A couple of months ago Lithuania received an addition to its (yet meager) Trappist beer selection, Zundert, courtesy of Alaus Gidas. But before we start dissecting it yeast by yeast (hur), let’s talk about Trappist beer in general and what makes it so exceptional and revered, even.
Trappist monks (and nuns!) branched out of Cistercian order. In 1664 in La Trappe abbey in France, Normandy, monks started to wonder that perhaps they have become too slack in following the rules of St. Benedict (written down in the 6th century) and decided to live even more frugally and modestly. According to the rules, it is considered inappropriate to engage in frivolous talks, so Trappists tend to be quiet. They’ve even adopted a certain sign language. Trappists decided to say no to meat, but they didn’t say no to… beer, which, ironically, turned the humble monks into world-renowned superstars. The rules of St. Benedict state that monks may sell certain produce to earn money for the monasteries. It’s strictly non-profit, though, and every additional penny goes to charity. The aforementioned produce includes cheese, clothing, coffins and, of course, beer, the Holy Grail for many a beer geek.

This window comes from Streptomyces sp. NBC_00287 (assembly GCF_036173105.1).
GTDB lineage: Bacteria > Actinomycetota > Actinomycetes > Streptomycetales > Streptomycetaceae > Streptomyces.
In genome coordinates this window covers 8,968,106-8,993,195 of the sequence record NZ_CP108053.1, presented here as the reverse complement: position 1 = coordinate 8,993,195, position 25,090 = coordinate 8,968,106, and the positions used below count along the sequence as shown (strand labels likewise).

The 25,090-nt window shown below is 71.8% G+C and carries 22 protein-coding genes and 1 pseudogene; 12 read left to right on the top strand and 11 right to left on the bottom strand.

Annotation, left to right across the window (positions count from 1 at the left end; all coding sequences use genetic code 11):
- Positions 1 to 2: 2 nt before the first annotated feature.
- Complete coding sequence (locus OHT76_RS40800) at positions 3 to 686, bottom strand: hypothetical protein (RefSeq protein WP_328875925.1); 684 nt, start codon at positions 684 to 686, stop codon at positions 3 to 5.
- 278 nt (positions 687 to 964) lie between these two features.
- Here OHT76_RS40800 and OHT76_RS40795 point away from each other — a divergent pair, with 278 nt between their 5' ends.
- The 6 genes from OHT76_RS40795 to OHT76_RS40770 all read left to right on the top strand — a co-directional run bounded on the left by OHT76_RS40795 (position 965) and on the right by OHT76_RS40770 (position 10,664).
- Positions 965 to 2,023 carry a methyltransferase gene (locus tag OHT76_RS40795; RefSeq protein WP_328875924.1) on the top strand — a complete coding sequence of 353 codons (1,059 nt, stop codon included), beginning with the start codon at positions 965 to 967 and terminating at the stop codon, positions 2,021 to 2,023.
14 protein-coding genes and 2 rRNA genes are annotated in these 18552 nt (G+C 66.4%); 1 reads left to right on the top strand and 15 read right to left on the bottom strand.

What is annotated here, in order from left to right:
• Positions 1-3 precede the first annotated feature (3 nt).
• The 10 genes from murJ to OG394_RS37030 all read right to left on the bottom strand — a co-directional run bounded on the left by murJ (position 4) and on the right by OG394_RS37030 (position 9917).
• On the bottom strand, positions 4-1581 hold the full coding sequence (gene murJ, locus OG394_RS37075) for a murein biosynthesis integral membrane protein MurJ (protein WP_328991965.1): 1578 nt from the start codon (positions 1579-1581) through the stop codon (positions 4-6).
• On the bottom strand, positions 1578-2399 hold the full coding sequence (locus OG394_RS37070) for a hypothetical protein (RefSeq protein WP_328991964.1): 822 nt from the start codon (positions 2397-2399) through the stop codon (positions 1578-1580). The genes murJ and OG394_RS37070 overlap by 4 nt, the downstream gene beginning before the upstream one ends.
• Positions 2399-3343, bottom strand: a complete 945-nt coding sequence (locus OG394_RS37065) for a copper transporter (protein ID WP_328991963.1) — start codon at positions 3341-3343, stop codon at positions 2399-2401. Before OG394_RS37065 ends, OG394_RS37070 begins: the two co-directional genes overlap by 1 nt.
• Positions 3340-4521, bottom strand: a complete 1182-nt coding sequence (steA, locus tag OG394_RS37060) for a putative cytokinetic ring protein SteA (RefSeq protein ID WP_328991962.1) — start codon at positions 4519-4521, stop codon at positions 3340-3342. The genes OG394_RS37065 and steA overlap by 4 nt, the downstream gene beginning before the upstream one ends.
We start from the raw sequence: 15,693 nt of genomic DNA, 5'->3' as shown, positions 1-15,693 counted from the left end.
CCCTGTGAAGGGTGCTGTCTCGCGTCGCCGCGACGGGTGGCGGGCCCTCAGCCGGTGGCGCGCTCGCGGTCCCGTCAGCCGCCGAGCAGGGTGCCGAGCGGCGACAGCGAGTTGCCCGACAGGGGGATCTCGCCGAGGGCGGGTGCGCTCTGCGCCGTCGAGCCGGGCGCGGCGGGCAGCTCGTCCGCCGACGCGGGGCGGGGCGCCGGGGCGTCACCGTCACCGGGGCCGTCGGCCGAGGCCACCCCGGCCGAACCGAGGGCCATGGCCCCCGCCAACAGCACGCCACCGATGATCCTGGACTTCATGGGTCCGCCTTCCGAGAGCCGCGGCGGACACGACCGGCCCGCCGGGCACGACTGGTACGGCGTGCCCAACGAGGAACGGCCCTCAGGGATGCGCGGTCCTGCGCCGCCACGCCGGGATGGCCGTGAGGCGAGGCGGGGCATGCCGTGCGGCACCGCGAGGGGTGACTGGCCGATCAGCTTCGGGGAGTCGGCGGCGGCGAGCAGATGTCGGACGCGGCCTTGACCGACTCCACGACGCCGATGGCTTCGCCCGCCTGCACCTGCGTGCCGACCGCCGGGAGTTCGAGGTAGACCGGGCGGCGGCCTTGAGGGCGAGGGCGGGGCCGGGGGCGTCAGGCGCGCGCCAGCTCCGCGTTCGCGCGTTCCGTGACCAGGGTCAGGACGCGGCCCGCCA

Currently, there are 170 Trappist monasteries in the world; only eleven have functioning breweries. There were more, of course, but French Revolution and two World wars had their toll. The largest number of Trappist breweries – six – is in Belgium (this country obviously loves and respects beer, since the newly found dwarf sun is called TRAPPIST-1). Then Austria, Italy, and the USA each have one, and since 2013 the Netherlands have two, Zundert being the youngest to receive the official Trappist badge. Yup, such badge is needed, since people got into the habit of producing false Trappist beer. One such brewery was sued, the precedent was set, and all was well with the world.
It’s obvious now why Trappist beer is so sought-after. Its production quantities are generally low (except maybe for Chimay, Orval or Rochefort), making it quite difficult to obtain. For example, Westvleteren can only be ordered by phone, which does create a certain buzz. According to the regulations of International Trappist Association, Trappist beer is brewed at a Trappist monastery directly by the monks themselves or under their supervision. Zundert complies with these requirements, and now the time has come to taste it!
Appearance: Semi-opaque copper body with a tall thick off-white head that left beautiful traces.
Aroma: Cellar, earth, some burnt sugar and apple notes somewhere far away. The aroma is not very intense.
Taste: You can distinctly taste the burnt sugar, however, it is very mild and properly tamed. There’s some fruitiness, too, and it ends on roasted bitterness.
Mouthfeel: Well carbonated beer with a long lasting aftertaste.
Notes: It’s a solid beer. A clean, classic tripel that will surely be appreciated by the lovers of this style. It pales in comparison with Westlveteren or even Chimay Red, but it still is a very decent beer, worth a try.
Disclaimer: We had this beer on 20/02/2017